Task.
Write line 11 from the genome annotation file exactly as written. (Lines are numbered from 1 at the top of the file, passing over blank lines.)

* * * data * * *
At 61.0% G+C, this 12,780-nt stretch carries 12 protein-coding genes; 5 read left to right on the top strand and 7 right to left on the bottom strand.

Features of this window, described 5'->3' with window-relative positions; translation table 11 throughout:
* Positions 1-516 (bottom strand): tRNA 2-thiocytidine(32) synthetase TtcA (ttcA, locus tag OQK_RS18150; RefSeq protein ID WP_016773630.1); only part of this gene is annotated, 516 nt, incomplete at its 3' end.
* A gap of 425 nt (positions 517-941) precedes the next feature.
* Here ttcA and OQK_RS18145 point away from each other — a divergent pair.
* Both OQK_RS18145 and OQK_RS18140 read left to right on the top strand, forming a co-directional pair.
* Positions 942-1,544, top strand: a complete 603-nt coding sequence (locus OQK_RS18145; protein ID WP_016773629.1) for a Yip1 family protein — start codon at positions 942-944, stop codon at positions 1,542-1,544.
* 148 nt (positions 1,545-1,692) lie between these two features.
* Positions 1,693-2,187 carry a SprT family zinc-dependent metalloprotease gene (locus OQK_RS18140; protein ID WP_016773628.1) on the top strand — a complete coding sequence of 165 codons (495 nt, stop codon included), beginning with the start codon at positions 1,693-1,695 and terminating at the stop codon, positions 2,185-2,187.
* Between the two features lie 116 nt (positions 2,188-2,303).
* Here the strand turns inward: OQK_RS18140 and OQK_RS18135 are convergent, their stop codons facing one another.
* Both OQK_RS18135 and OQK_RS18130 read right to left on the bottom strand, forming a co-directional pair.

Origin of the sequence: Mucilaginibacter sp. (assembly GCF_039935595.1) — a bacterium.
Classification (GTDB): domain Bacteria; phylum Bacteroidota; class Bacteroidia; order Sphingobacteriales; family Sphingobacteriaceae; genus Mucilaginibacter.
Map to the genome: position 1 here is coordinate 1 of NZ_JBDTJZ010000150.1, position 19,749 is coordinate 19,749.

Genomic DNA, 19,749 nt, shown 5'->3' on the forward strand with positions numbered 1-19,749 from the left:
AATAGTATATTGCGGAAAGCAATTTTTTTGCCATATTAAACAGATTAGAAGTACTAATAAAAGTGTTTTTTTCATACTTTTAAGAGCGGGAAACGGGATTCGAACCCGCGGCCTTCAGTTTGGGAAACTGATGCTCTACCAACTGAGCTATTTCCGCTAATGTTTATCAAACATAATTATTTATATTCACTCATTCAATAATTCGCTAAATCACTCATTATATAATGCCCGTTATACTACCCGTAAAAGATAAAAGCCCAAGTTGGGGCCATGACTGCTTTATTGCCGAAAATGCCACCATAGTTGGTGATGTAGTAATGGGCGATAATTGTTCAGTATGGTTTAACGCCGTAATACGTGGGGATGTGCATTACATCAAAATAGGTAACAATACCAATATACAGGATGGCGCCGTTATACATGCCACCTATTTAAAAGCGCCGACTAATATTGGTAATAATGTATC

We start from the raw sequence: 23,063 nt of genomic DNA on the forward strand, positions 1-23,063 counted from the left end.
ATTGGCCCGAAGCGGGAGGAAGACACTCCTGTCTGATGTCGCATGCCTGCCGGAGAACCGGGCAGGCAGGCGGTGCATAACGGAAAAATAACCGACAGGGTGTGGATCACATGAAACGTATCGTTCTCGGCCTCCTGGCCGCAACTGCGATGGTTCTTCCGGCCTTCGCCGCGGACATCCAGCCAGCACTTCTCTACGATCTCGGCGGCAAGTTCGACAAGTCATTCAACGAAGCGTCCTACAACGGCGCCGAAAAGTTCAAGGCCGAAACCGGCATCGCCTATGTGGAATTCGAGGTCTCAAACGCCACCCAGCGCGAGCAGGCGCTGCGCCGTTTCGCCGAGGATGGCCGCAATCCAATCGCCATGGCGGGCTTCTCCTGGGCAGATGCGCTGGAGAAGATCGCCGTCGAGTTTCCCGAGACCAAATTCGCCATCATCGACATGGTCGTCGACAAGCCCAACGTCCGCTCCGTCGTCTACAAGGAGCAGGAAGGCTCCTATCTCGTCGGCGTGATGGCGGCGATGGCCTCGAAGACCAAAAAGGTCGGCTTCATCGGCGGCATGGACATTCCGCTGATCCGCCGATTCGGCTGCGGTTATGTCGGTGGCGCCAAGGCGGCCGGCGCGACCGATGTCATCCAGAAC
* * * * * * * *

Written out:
* Here the strand turns inward: OQK_RS18140 and OQK_RS18135 are convergent, their stop codons facing one another.